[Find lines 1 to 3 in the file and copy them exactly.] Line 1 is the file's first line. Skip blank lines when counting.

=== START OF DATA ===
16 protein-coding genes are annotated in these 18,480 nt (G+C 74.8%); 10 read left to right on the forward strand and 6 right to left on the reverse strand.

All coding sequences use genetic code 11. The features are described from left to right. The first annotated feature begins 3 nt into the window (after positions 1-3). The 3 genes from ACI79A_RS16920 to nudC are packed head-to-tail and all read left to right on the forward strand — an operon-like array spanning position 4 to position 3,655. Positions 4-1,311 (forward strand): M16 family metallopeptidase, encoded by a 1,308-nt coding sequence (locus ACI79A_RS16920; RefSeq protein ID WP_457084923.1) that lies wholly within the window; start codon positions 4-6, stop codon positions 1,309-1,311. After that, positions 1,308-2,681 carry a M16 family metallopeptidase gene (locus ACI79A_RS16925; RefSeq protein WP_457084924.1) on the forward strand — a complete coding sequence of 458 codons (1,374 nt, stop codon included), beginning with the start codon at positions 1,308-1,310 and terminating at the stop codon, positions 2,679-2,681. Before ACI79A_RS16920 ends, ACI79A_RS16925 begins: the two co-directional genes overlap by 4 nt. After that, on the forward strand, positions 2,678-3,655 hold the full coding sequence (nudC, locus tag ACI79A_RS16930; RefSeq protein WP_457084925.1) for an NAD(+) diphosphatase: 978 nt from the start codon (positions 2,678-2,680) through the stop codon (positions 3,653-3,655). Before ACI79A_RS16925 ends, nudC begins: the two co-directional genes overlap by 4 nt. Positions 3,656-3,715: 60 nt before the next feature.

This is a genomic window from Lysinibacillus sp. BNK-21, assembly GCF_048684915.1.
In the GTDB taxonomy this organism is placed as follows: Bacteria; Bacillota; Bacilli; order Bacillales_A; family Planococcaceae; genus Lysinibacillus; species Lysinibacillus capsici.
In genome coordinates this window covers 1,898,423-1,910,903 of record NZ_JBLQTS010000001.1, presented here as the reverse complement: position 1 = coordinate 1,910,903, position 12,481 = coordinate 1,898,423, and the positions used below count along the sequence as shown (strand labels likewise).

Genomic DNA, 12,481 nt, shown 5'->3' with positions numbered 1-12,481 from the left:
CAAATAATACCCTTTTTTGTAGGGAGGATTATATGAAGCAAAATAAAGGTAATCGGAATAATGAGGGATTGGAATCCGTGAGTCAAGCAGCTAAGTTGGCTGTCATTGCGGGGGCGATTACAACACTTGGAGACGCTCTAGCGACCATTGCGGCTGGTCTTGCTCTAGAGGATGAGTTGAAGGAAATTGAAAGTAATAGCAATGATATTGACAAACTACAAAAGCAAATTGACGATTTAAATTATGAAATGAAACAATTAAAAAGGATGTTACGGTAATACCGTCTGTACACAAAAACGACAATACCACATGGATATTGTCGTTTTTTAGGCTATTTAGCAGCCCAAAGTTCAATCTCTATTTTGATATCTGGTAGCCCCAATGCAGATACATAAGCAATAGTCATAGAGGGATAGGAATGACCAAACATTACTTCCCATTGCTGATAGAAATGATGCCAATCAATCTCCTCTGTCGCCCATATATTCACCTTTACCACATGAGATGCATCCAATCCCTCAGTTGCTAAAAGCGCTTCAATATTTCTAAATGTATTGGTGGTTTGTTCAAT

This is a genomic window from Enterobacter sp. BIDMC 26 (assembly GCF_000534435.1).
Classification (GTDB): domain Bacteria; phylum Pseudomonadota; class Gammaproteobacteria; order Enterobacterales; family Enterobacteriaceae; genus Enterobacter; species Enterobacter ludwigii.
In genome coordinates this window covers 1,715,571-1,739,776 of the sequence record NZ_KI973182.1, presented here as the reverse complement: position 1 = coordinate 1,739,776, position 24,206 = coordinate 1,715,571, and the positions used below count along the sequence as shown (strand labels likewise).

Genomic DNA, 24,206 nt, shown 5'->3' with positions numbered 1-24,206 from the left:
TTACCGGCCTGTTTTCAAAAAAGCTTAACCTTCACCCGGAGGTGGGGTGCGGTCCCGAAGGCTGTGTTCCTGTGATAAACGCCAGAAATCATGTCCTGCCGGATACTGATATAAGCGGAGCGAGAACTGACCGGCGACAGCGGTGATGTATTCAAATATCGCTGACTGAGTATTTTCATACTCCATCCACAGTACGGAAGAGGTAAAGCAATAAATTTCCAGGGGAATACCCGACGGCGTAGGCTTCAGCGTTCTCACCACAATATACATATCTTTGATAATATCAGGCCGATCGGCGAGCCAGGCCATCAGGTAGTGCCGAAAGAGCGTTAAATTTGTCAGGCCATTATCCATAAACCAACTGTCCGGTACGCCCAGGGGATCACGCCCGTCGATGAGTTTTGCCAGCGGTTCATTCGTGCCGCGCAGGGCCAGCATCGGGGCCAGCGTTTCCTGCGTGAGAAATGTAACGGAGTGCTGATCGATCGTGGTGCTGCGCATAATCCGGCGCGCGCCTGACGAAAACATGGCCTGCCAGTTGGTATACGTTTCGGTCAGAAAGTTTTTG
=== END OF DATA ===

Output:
16 protein-coding genes are annotated in these 18,480 nt (G+C 74.8%); 10 read left to right on the forward strand and 6 right to left on the reverse strand.

All coding sequences use genetic code 11. The features are described from left to right. The first annotated feature begins 3 nt into the window (after positions 1-3). The 3 genes from ACI79A_RS16920 to nudC are packed head-to-tail and all read left to right on the forward strand — an operon-like array spanning position 4 to position 3,655. Positions 4-1,311 (forward strand): M16 family metallopeptidase, encoded by a 1,308-nt coding sequence (locus ACI79A_RS16920; RefSeq protein ID WP_457084923.1) that lies wholly within the window; start codon positions 4-6, stop codon positions 1,309-1,311. After that, positions 1,308-2,681 carry a M16 family metallopeptidase gene (locus ACI79A_RS16925; RefSeq protein WP_457084924.1) on the forward strand — a complete coding sequence of 458 codons (1,374 nt, stop codon included), beginning with the start codon at positions 1,308-1,310 and terminating at the stop codon, positions 2,679-2,681. Before ACI79A_RS16920 ends, ACI79A_RS16925 begins: the two co-directional genes overlap by 4 nt. After that, on the forward strand, positions 2,678-3,655 hold the full coding sequence (nudC, locus tag ACI79A_RS16930; RefSeq protein WP_457084925.1) for an NAD(+) diphosphatase: 978 nt from the start codon (positions 2,678-2,680) through the stop codon (positions 3,653-3,655). Before ACI79A_RS16925 ends, nudC begins: the two co-directional genes overlap by 4 nt. Positions 3,656-3,715: 60 nt before the next feature.

This is a genomic window from Lysinibacillus sp. BNK-21, assembly GCF_048684915.1.